Most of the discussion to date of the forthcoming USB 3.0 standard has centred around its much higher speeds. As the USB Forum itself likes to point out, a 25GB HD movie file could be copied in 70 seconds with USB 3.0 (versus an estimated 14 minutes on the current USB 2.0 standard). However, there's another feature that's potentially equally useful, especially for travellers: USB 3.0 overcomes the current USB limitation on recharging devices that are completely out of power. While USB charging via a notebook can be incredibly useful, it generally won't work if the device has gone completely flat — at that point, you need it to be plugged straight into a wall socket until it's got enough charge for your PC to recognise it when you connect it. As Jeff Ravencraft of the USB Forum explained at last week's Storage Visions conference in Las Vegas, that's no longer the case: "We now supply power to the device if you have a completely dead battery." USB 3.0 isn't expected to be widespread until next year (and isn't supported in the current build of Windows 7), but it's still something to look forward to.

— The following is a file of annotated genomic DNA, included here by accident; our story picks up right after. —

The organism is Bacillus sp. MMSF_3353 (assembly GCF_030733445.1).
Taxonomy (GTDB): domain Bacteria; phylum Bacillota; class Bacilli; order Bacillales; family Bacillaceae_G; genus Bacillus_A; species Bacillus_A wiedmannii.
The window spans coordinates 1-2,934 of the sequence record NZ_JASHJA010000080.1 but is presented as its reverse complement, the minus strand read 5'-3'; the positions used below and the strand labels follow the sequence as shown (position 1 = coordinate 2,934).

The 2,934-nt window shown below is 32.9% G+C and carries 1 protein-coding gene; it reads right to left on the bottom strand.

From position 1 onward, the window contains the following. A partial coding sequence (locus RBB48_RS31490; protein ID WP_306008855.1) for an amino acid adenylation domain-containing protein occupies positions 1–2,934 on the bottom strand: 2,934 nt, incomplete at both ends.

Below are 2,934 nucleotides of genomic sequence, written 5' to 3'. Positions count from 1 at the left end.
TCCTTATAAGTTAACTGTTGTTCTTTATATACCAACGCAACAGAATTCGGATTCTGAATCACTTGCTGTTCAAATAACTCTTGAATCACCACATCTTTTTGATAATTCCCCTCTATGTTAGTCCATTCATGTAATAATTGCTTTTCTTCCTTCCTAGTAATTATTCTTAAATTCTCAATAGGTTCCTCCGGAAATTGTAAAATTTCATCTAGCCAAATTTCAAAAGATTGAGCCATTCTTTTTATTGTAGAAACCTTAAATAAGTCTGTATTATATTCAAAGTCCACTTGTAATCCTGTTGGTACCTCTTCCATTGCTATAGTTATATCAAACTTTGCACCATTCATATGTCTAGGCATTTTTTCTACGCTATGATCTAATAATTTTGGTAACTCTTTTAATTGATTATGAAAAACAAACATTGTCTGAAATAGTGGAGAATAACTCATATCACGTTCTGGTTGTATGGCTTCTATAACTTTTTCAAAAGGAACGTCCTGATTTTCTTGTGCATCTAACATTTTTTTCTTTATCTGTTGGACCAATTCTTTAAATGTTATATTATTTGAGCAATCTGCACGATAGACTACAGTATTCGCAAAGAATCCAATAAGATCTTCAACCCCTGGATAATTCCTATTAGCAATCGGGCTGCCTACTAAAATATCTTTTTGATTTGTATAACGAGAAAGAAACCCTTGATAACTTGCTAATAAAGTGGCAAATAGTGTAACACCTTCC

USB 3.0 Allows Stone-Dead Devices To Be Recharged
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